While there is a lot of money in the game the players will want a fair share. Overpaid, maybe spoilt - but not generally - and, you may say, no connection to the real world... But football is the world to most of them, and the time is not available to experience most of what life offers till retirement arrives.

Do you think there should be a European Super League?

Kevin Wragg, Liverpool

It is a giant step which needs a lot of thought. The general public like myself don't find the prospect that attractive.

Do you think the modern game is as entertaining a spectacle as it used to be?

RB, Essex

I still love going to games. It is a thrilling spectacle usually, although TV leaves little to the imagination.

I remember having to wait 12 months before I could see my hero, Stanley Matthews, play at Newcastle when I was a lad. It built up many images of what great skills he might perform. These days there are few surprises. The pace of the game makes a different spectacle - but a spectacle nevertheless.

You've had the reputation as the cleanest player ever. Was there ever a time you wanted to kick somebody?

Roger Thompson, Alton, Hants

I never thought of kicking anyone! It was not my game. I appreciate, though, that we are all different, and it would probably be a dull old game without the physical players.

How can you justify Manchester United selling replica kits for far more than the cost price?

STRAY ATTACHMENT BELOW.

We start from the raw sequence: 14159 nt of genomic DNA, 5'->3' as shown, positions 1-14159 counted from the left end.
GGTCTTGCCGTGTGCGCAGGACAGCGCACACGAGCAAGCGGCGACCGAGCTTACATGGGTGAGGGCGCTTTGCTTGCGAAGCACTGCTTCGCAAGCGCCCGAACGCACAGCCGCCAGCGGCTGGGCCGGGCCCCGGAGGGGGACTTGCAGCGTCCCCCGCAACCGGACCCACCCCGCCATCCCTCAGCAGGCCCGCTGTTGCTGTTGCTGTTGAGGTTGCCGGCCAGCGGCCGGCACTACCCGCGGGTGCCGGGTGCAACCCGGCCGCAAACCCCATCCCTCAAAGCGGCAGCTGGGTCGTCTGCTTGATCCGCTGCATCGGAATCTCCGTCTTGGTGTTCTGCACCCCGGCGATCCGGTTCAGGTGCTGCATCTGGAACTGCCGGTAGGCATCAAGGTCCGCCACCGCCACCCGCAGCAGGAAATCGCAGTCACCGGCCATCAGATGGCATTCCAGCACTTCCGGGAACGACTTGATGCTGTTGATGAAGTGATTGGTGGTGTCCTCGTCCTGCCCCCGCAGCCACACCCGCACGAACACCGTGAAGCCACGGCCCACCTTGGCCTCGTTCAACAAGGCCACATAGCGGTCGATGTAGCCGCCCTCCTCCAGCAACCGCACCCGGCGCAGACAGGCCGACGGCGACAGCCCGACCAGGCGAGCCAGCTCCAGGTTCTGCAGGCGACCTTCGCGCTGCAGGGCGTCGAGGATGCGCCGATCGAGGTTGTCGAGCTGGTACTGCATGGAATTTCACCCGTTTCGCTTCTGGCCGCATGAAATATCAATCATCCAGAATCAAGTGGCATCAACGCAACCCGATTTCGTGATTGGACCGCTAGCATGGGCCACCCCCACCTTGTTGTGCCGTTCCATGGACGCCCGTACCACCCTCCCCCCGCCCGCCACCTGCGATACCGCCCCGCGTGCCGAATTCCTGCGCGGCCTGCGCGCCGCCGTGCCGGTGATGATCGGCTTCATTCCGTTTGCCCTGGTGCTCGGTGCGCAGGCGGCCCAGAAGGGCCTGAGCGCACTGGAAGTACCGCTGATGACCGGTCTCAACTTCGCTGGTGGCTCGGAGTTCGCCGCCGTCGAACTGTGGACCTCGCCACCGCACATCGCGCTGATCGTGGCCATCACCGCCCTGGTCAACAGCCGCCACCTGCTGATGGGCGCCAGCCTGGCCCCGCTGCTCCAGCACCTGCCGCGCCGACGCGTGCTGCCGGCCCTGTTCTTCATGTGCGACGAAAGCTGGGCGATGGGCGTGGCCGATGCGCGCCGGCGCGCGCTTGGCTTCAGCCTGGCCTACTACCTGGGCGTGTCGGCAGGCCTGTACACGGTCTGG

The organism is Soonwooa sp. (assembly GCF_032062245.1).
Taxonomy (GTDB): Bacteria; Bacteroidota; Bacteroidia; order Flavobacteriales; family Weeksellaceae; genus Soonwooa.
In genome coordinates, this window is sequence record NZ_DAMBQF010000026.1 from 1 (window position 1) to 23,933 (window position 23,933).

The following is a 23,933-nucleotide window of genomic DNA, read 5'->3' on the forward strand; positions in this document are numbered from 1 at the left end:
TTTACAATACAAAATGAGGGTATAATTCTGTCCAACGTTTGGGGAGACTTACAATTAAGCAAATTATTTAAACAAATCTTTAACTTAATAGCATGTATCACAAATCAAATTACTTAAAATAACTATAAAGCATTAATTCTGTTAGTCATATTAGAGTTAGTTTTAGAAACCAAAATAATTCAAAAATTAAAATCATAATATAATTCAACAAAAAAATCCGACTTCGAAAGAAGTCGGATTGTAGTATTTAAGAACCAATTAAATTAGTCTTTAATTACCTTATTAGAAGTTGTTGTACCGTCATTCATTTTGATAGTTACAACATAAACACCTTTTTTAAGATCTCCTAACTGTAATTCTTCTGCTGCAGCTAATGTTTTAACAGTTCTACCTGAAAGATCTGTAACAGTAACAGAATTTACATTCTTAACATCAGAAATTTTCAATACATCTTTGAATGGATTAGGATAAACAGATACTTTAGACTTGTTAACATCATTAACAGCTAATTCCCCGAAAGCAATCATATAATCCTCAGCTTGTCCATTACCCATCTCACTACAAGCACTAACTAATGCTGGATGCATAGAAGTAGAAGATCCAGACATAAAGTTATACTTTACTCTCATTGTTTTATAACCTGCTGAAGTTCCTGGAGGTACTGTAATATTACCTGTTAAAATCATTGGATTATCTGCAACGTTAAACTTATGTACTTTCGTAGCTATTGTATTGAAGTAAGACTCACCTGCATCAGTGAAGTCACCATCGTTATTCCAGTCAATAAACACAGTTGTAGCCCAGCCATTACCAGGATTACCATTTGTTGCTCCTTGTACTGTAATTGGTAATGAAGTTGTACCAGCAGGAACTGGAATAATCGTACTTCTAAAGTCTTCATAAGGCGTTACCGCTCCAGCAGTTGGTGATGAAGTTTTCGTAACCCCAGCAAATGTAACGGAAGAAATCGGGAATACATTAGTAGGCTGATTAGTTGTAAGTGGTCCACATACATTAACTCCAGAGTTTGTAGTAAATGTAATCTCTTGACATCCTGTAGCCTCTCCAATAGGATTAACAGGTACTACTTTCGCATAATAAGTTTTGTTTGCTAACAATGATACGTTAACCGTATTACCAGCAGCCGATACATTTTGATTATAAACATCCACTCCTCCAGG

Liz Scott-Robson, Manchester

We don't sell anything without a great deal of thought and discussion. We are a business responsible to our shareholders and are guided by market forces. I may be old-fashioned, but if something I wanted was beyond my family finances I'd have to do without.

What was your best-ever footballing moment?

Graham Milne, Wiltshire

Final whistle at the World Cup in 1966.

Why did you hang on to the classic "Bobby Charlton" drag-a-strand-over hairstyle for so long?

Thomas Coleman, London

I don't know. Vanity, I suppose.

Do you think George Best has had more fun than you?

Emma Simon, Yorkshire

Certainly not.

Who is the greatest player you've ever played with - or against?

Ian Dukes, Poplar, east London

Duncan Edwards was maybe the greatest but we will never know how good he might have become, as he was tragically killed in Munich.

Denis Law, George Best, Nobby Stiles were great. Alfredo Di Stefano of Real Madrid was the most intelligent footballer and charismatic player I played against. Pele I only played against once, yet he made his impression on me - but not like Di Stefano.

What's your biggest regret in football?

Pete Millar, Brussels

I never got to play for a Bill Shankly team. Even once, it would have been a pleasure.

Why do you think Old Trafford has such a lack of atmosphere?

Bill Granleese, Manchester

There is a lot of atmosphere at Old Trafford, but not as much as there used to be. I think we watch matches live like watching the box these days, but the really important FA Cup ties and European matches seem to wake people up.

Next Week

Germaine Greer, followed by Tony Banks

SEND ANY questions for feminist author and commentator Germaine Greer, and Minister for Sport Tony Banks, to: You Ask the Questions, Features, The Independent, 1 Canada Square, London E14 5DL (fax 0171-293 2182; e-mail yourquestions@independent.co.uk), by 12 noon on Friday 26 February